in China's western regions," said Chen Jin, vice general manager of AVIC Commercial Aircraft Co. Ltd. Work started
simultaneously at four different locations on the first ARJ21 aircraft
last week and the test aircraft should be ready by 2006. First
deliveries are expected in 2008. GE is supplying the engines and
Rockwell Collins the avionics. The Chinese government put up half the $5
billion yuan in development costs and the company is looking for more
investment, something changes in the Chinese attitude toward such things
might help out. More...
NEAR-COLLAPSE BRINGS CHANGES TO FAA
The massive realignment of the airline industry has the FAA pondering
its future deployment of resources. With the near-collapse of some major
airlines and the surge in popularity of discount carriers, some
traditional hubs are seeing markedly reduced traffic volumes while what
used to be secondary airports are starting to burst at the seams. "We
are watching that [low-cost industry] carefully," Steven Brown, the
FAA's air traffic chief, told Reuters. While overall numbers are
returning to pre-9/11 levels, traffic at Boston's Logan Airport and at
San Francisco is down 22 percent, while Dulles is off 31 percent.
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NATA looking for best FAA field offices...
Airline stocks sunk under
TFR posted for Chicago waterfront...
ARTICLES AND FEATURES ON AVWEB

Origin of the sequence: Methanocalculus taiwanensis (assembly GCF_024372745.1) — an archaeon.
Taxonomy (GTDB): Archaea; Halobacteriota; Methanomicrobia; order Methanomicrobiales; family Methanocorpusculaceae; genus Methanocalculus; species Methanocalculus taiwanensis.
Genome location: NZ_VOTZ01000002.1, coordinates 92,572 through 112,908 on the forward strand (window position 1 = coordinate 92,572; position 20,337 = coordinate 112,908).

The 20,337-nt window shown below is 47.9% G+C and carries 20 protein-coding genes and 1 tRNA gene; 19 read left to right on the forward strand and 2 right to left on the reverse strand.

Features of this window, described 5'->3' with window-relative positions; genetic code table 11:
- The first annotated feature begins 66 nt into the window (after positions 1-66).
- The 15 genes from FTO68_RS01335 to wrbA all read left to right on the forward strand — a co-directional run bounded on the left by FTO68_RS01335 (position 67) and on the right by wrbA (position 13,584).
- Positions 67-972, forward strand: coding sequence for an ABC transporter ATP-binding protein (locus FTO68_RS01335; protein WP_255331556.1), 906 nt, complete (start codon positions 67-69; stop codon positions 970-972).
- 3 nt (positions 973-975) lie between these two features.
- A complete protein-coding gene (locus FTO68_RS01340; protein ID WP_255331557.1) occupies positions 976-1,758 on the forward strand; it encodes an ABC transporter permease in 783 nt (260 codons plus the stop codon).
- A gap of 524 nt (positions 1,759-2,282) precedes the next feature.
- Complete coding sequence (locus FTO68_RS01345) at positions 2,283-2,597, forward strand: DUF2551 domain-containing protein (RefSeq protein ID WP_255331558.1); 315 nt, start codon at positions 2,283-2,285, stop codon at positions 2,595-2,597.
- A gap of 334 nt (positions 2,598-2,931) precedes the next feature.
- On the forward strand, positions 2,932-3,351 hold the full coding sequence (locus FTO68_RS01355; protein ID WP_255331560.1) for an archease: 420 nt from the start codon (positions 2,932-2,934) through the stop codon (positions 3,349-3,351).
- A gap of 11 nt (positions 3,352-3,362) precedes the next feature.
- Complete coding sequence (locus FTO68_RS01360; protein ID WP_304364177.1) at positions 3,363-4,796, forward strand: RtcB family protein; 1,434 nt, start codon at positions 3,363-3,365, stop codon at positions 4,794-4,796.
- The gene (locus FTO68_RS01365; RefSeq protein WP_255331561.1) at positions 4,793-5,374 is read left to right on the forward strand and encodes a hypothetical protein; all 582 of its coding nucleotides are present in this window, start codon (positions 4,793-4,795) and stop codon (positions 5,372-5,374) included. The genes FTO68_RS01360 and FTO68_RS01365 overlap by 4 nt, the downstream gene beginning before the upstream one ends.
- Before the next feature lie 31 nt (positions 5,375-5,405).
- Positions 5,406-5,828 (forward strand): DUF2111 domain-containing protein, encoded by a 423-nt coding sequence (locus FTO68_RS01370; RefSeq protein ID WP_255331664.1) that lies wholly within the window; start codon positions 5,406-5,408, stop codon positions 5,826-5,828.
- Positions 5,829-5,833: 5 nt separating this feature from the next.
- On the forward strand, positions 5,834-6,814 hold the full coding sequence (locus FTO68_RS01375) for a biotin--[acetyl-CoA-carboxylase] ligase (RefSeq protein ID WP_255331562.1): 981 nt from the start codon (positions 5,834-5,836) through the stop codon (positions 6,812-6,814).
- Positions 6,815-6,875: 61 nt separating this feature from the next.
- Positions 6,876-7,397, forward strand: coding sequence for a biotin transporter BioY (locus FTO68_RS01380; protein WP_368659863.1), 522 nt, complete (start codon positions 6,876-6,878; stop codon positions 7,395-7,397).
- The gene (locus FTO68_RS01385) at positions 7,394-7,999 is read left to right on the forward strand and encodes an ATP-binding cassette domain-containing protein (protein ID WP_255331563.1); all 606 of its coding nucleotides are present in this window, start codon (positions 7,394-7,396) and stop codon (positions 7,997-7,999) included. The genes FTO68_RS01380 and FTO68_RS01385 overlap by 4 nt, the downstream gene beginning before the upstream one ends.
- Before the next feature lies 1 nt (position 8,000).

Traps: Business Flying And The "Compensation Or Hire" Rule
this age of fractional ownership, limited liability companies andshell
companies to protect a private aircraft, pilots and aircraftowners and
operators need to be extra careful about what kind of flyingthey do when
passengers pay for some or all of the
There is a place -- a cold, mountainous,
low-VFR place -- wherestick-and-rudder skills and an innate ability for
pilotage is not justhelpful ... it's required for survival. But if you
want to do more thanbe a flying bus driver, Alaska has challenges and
rewards for theaviation professional. More...
THE BUZZARD HAS
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PICTURE OF THE WEEK...
We received over 100 pictures last week. Congratulations to this week's
winner, Daniel Duclos, of Gatineau, Quebec. His photo was taken during
the Ottawa Air Show held last August. Pictured is Michael Potter newly
repainted Spitfire during one of it's first showing. Great picture,
Daniel! Your AVweb hat is on its way.
To check out the winning
picture, or to enter next week's contest, go to http://www.avweb.com/potw
QUESTION OF THE WEEK...
We received over 200 responses to our question last week in review of
the Countdown to Kitty Hawk/Centennial Of Flight celebration. A bit over
one third (38 percent) of responding readers felt the series of events
were a great way to celebrate the Wrights accomplishments, while
15 percent were disappointed by the December 17, 2003, failed flight
attempt. Not surprisingly, about one-quarter (24 percent) felt the
Countdown To Kitty was more of a marketing ploy than anything else.
check out the complete results or respond to this week's question, go to
week, we would like to know your thoughts on the overall Countdown to
Kitty Hawk/Centennial 0f Flight celebration. More...